“Zen wants us to acquire a new point of view to look into the mysteries of life. This is because Zen has come to the conclusion that the logical process of reasoning is powerless to give satisfaction to our deepest spiritual needs.” ~ D.T. Suzuki
Are you an orphan? Are both your parents gone now? How do we deal with this? I think of both my mother and my father every day. Even though I had issues with them both growing up, now that they are gone, I feel their absence keenly. And I wonder will there ever be a day where I don’t think of them or miss their loving acceptance of me? No one cares as much about you as your mother and father! That is, if you were lucky enough to have such a parent.
I had a very good friend named Alice who didn’t have that kind of loving experience. She didn’t feel loved growing up in the way I did because her mother was bipolar and was hospitalized several times when my friend Alice was a child. When her mother was home, she wasn’t loving or particularly kind. In fact, she had few memories of her childhood. That, in itself, should have been a source of concern to me.
However, I didn’t think too much about the traumatic upbringing that 57-year-old Alice had. I only knew that she was a great friend to be with. She was smart, funny, kind and interested in books, music and singing, as I was. We both had husbands who worked in Information Technology (they were also friends) and we had two children around the same ages. We were also neighbors and attended the same church, singing in the choir together.
One fateful day, I talked to her onthe phone and she told me she was depressed. I mistakenly thought I understood this feeling and said I was depressed too, when my mother died. Alice said,“No, what you felt was grief. Depression is different.” She added that she felt like her life was over. Rather than ask her to go more deeply into her feelings of profound pain, I instead said, “You are just going through a transition,” as one of her daughters was recentlymarried and the other was planning to get married one year later. In retrospect, I wish I had just listened to her and not tried to talk her out of her feelings. This wasn’t helpful. I also wanted to tell her I loved her but I didn’t do that either. That was the last time I ever talked to Alice.
The following week, her husband called me and told me Alice had taken her life in the bedroom of their shared suburban home. This was the most traumatic thing that I had ever experienced, worse even than the death of my parents. Like others shaken by the suicide of a loved one, I could not make sense of what she had done. Why? Why? Why? This question just kept banging around in my head. I was hurt and angry. I wanted to confront her with my anger.
- Alice, why didn’t you call me and tell me explicitly that you didn’t want to live any more? Maybe I could have said the right thing to save you. You didn’t give me that chance.
- Did you think of your husband at all, and how traumatic it would be for him to find you like that? He had to call 911 while trying to revive you. Jesus Christ.
- Did you think of your daughters and how hurt they would be, not just in the weeks or months or years that passed, but really for the rest of their lives? No mother to call when they give birth for thefirst time and have questions about what to do. No mother to share their amazing bundle of joy with. This absence will be profoundly felt, especially then, and other special occasions that are too numerous to list.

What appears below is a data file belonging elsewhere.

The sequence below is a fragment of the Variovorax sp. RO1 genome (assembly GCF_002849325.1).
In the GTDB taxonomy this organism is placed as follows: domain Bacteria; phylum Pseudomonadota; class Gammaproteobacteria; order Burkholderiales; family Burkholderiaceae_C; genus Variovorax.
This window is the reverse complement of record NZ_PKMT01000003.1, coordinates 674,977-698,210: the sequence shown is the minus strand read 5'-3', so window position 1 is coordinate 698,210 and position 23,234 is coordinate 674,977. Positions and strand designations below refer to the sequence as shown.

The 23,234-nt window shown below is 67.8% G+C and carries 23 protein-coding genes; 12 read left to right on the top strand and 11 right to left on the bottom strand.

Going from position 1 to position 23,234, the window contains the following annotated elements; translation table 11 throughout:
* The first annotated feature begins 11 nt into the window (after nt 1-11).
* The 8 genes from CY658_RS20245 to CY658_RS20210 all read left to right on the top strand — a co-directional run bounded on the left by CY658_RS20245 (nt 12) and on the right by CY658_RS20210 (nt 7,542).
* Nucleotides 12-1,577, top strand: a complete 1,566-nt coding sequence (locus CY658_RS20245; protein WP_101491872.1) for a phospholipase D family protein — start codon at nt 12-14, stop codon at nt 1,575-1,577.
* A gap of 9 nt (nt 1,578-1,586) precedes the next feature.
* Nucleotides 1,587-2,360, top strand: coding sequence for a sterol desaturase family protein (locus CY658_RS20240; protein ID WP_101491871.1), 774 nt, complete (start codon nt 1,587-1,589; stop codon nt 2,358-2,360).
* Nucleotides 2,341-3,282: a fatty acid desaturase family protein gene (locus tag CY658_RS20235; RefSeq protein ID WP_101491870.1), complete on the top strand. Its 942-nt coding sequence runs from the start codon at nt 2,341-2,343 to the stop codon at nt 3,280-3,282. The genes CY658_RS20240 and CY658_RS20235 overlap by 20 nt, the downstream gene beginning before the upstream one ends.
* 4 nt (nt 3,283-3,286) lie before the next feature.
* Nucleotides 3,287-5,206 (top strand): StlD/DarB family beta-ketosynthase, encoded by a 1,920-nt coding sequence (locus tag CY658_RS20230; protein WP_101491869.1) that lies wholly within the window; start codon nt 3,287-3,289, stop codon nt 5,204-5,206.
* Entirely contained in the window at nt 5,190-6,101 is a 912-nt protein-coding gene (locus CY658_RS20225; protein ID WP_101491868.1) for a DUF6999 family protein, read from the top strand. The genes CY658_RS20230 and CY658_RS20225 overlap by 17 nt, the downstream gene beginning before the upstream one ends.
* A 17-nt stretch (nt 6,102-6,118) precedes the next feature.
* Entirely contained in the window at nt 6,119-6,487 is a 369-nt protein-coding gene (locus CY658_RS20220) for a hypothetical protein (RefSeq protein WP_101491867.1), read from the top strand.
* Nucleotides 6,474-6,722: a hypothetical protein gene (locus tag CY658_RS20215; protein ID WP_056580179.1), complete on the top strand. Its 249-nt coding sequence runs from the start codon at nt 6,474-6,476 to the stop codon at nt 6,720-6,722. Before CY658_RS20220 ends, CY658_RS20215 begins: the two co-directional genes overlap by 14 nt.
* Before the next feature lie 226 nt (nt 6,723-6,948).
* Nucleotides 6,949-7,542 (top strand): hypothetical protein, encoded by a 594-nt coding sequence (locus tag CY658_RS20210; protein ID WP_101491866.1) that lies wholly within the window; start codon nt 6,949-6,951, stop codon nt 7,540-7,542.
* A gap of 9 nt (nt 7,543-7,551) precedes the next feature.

I am glad you found a way to end your pain but for the survivors, for those of us who loved you, the pain jus tgoes on and on. The pain goes on, the hurt goes on, and the anger goes on, in an endless alternating dance of troublesome, upsetting, emotions.
Suicide is just another word for murder. And you murdered my best friend. How could you do that? I am sorry but I don’t feel understanding right now. Your death was a huge blow. And that makes me so angry at you. It didn’t have to happen.
On other days, though, I yearn to forgive you. On such a day, I take a Zumba class because you told me it was fun to exercise by dancing. I remember then what a good friend you were to me. We laughed a lot together and shared our joys, our sorrows, our otherwise unspoken hurts.
Some days I weary of life’s demands and that’s when I feel some understanding of what you did. But most of the time, life is worth living. I am not going to blame you. But I am not going to feel guilt either. If you wanted to die, that was ultimately your choice. And I have to accept that I will never really understand why you took your life, even though you wrote not one, but two, suicide notes to explain your reasons. Some questions simply don’t have adequate answers to satisfy our need for understanding.
Life Lesson: The suicide of a loved one really hurts. It’s okay to be hurt and angry. It’s okay to never really understand why. These feelings might never go away either. But don’t blame yourself if someone you love has taken his/her life. It was truly out of your control.
3 thoughts on “Lesson Five: Some Questions Don’t Have Answers”
Very thoughtful. I smiled as I remembered Alice. I miss her too.
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aaahhhh, nancy, thanks for having the courage to share a bit of your heartfelt experience . You’re right. Sometimes there are no answers. X
Thanks, Kathryn. And you are right: it does take courage to share such a painful story. But if it can help others, it’s worth the risk. 😘